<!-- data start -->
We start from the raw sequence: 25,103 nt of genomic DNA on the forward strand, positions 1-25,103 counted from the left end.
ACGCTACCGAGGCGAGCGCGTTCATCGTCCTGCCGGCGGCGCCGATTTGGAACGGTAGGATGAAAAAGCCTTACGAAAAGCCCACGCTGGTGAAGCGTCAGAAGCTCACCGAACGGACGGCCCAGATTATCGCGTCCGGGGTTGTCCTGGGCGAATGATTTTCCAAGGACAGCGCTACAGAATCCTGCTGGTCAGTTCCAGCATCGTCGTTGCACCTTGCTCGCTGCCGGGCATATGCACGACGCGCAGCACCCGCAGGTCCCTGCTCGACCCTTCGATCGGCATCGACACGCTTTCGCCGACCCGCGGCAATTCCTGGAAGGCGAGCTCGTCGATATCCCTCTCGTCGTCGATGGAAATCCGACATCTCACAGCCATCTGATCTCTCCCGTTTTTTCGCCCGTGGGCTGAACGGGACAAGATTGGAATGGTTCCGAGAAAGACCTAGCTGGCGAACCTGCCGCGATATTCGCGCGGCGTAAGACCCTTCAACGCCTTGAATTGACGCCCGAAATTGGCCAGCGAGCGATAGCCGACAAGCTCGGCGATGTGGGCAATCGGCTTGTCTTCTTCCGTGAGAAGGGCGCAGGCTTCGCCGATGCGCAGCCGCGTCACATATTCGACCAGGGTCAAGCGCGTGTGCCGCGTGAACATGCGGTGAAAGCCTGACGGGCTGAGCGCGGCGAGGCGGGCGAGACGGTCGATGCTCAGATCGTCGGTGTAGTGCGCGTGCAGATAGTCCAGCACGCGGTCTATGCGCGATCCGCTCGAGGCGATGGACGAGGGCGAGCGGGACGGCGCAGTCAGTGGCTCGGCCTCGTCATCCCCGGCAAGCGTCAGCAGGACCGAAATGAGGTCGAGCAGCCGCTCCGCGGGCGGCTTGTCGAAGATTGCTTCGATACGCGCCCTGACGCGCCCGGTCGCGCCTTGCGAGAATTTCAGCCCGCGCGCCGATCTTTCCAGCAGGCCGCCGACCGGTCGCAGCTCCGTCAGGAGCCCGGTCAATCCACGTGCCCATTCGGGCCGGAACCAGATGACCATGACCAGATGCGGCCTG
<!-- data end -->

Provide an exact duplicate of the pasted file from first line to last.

We start from the raw sequence: 25,103 nt of genomic DNA on the forward strand, positions 1-25,103 counted from the left end.
ACGCTACCGAGGCGAGCGCGTTCATCGTCCTGCCGGCGGCGCCGATTTGGAACGGTAGGATGAAAAAGCCTTACGAAAAGCCCACGCTGGTGAAGCGTCAGAAGCTCACCGAACGGACGGCCCAGATTATCGCGTCCGGGGTTGTCCTGGGCGAATGATTTTCCAAGGACAGCGCTACAGAATCCTGCTGGTCAGTTCCAGCATCGTCGTTGCACCTTGCTCGCTGCCGGGCATATGCACGACGCGCAGCACCCGCAGGTCCCTGCTCGACCCTTCGATCGGCATCGACACGCTTTCGCCGACCCGCGGCAATTCCTGGAAGGCGAGCTCGTCGATATCCCTCTCGTCGTCGATGGAAATCCGACATCTCACAGCCATCTGATCTCTCCCGTTTTTTCGCCCGTGGGCTGAACGGGACAAGATTGGAATGGTTCCGAGAAAGACCTAGCTGGCGAACCTGCCGCGATATTCGCGCGGCGTAAGACCCTTCAACGCCTTGAATTGACGCCCGAAATTGGCCAGCGAGCGATAGCCGACAAGCTCGGCGATGTGGGCAATCGGCTTGTCTTCTTCCGTGAGAAGGGCGCAGGCTTCGCCGATGCGCAGCCGCGTCACATATTCGACCAGGGTCAAGCGCGTGTGCCGCGTGAACATGCGGTGAAAGCCTGACGGGCTGAGCGCGGCGAGGCGGGCGAGACGGTCGATGCTCAGATCGTCGGTGTAGTGCGCGTGCAGATAGTCCAGCACGCGGTCTATGCGCGATCCGCTCGAGGCGATGGACGAGGGCGAGCGGGACGGCGCAGTCAGTGGCTCGGCCTCGTCATCCCCGGCAAGCGTCAGCAGGACCGAAATGAGGTCGAGCAGCCGCTCCGCGGGCGGCTTGTCGAAGATTGCTTCGATACGCGCCCTGACGCGCCCGGTCGCGCCTTGCGAGAATTTCAGCCCGCGCGCCGATCTTTCCAGCAGGCCGCCGACCGGTCGCAGCTCCGTCAGGAGCCCGGTCAATCCACGTGCCCATTCGGGCCGGAACCAGATGACCATGACCAGATGCGGCCTG